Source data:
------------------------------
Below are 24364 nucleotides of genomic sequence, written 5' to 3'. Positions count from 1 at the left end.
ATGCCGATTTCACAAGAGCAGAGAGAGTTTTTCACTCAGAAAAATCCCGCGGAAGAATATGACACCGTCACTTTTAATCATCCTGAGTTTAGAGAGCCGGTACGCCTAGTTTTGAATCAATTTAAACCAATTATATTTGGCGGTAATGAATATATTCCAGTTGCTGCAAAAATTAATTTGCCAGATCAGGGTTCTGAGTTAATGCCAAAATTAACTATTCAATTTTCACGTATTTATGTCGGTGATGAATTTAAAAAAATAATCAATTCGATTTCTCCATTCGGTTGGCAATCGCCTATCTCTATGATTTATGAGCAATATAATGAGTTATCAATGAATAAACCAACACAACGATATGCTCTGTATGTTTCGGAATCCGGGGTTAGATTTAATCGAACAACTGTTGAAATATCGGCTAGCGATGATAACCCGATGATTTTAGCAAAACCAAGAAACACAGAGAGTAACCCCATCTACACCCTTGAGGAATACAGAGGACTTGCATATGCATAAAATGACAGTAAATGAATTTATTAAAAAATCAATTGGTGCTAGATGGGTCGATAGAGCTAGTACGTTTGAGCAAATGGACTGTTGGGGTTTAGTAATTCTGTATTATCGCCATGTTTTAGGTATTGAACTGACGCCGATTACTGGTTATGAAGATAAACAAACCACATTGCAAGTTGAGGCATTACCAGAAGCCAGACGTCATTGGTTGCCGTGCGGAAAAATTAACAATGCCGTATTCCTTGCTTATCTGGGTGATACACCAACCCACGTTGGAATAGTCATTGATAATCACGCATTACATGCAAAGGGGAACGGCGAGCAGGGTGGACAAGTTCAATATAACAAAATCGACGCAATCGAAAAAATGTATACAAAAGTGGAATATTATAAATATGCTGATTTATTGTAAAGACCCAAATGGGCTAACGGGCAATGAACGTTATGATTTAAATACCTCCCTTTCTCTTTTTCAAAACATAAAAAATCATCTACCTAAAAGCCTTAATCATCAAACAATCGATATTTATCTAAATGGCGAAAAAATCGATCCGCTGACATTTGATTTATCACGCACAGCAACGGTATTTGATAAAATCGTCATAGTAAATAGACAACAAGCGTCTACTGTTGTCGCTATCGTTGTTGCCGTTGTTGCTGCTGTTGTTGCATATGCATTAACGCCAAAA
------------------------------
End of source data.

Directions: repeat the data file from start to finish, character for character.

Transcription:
Below are 24364 nucleotides of genomic sequence, written 5' to 3'. Positions count from 1 at the left end.
ATGCCGATTTCACAAGAGCAGAGAGAGTTTTTCACTCAGAAAAATCCCGCGGAAGAATATGACACCGTCACTTTTAATCATCCTGAGTTTAGAGAGCCGGTACGCCTAGTTTTGAATCAATTTAAACCAATTATATTTGGCGGTAATGAATATATTCCAGTTGCTGCAAAAATTAATTTGCCAGATCAGGGTTCTGAGTTAATGCCAAAATTAACTATTCAATTTTCACGTATTTATGTCGGTGATGAATTTAAAAAAATAATCAATTCGATTTCTCCATTCGGTTGGCAATCGCCTATCTCTATGATTTATGAGCAATATAATGAGTTATCAATGAATAAACCAACACAACGATATGCTCTGTATGTTTCGGAATCCGGGGTTAGATTTAATCGAACAACTGTTGAAATATCGGCTAGCGATGATAACCCGATGATTTTAGCAAAACCAAGAAACACAGAGAGTAACCCCATCTACACCCTTGAGGAATACAGAGGACTTGCATATGCATAAAATGACAGTAAATGAATTTATTAAAAAATCAATTGGTGCTAGATGGGTCGATAGAGCTAGTACGTTTGAGCAAATGGACTGTTGGGGTTTAGTAATTCTGTATTATCGCCATGTTTTAGGTATTGAACTGACGCCGATTACTGGTTATGAAGATAAACAAACCACATTGCAAGTTGAGGCATTACCAGAAGCCAGACGTCATTGGTTGCCGTGCGGAAAAATTAACAATGCCGTATTCCTTGCTTATCTGGGTGATACACCAACCCACGTTGGAATAGTCATTGATAATCACGCATTACATGCAAAGGGGAACGGCGAGCAGGGTGGACAAGTTCAATATAACAAAATCGACGCAATCGAAAAAATGTATACAAAAGTGGAATATTATAAATATGCTGATTTATTGTAAAGACCCAAATGGGCTAACGGGCAATGAACGTTATGATTTAAATACCTCCCTTTCTCTTTTTCAAAACATAAAAAATCATCTACCTAAAAGCCTTAATCATCAAACAATCGATATTTATCTAAATGGCGAAAAAATCGATCCGCTGACATTTGATTTATCACGCACAGCAACGGTATTTGATAAAATCGTCATAGTAAATAGACAACAAGCGTCTACTGTTGTCGCTATCGTTGTTGCCGTTGTTGCTGCTGTTGTTGCATATGCATTAACGCCAAAA